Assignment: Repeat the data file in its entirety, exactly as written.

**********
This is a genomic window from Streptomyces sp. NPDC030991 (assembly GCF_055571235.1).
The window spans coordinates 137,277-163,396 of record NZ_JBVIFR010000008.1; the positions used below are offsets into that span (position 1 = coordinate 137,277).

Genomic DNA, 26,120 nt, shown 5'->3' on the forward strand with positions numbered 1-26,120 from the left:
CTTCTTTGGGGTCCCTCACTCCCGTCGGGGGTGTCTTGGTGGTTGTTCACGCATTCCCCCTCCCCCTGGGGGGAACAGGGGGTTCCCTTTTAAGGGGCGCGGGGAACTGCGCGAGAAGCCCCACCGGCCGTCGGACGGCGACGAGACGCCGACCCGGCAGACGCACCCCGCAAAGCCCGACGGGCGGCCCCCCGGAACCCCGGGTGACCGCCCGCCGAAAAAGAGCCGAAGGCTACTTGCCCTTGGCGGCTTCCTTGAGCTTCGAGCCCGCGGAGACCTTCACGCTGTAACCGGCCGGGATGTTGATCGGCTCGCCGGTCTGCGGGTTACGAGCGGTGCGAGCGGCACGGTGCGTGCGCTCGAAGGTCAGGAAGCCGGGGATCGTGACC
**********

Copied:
This is a genomic window from Streptomyces sp. NPDC030991 (assembly GCF_055571235.1).
The window spans coordinates 137,277-163,396 of record NZ_JBVIFR010000008.1; the positions used below are offsets into that span (position 1 = coordinate 137,277).

Genomic DNA, 26,120 nt, shown 5'->3' on the forward strand with positions numbered 1-26,120 from the left:
CTTCTTTGGGGTCCCTCACTCCCGTCGGGGGTGTCTTGGTGGTTGTTCACGCATTCCCCCTCCCCCTGGGGGGAACAGGGGGTTCCCTTTTAAGGGGCGCGGGGAACTGCGCGAGAAGCCCCACCGGCCGTCGGACGGCGACGAGACGCCGACCCGGCAGACGCACCCCGCAAAGCCCGACGGGCGGCCCCCCGGAACCCCGGGTGACCGCCCGCCGAAAAAGAGCCGAAGGCTACTTGCCCTTGGCGGCTTCCTTGAGCTTCGAGCCCGCGGAGACCTTCACGCTGTAACCGGCCGGGATGTTGATCGGCTCGCCGGTCTGCGGGTTACGAGCGGTGCGAGCGGCACGGTGCGTGCGCTCGAAGGTCAGGAAGCCGGGGATCGTGACC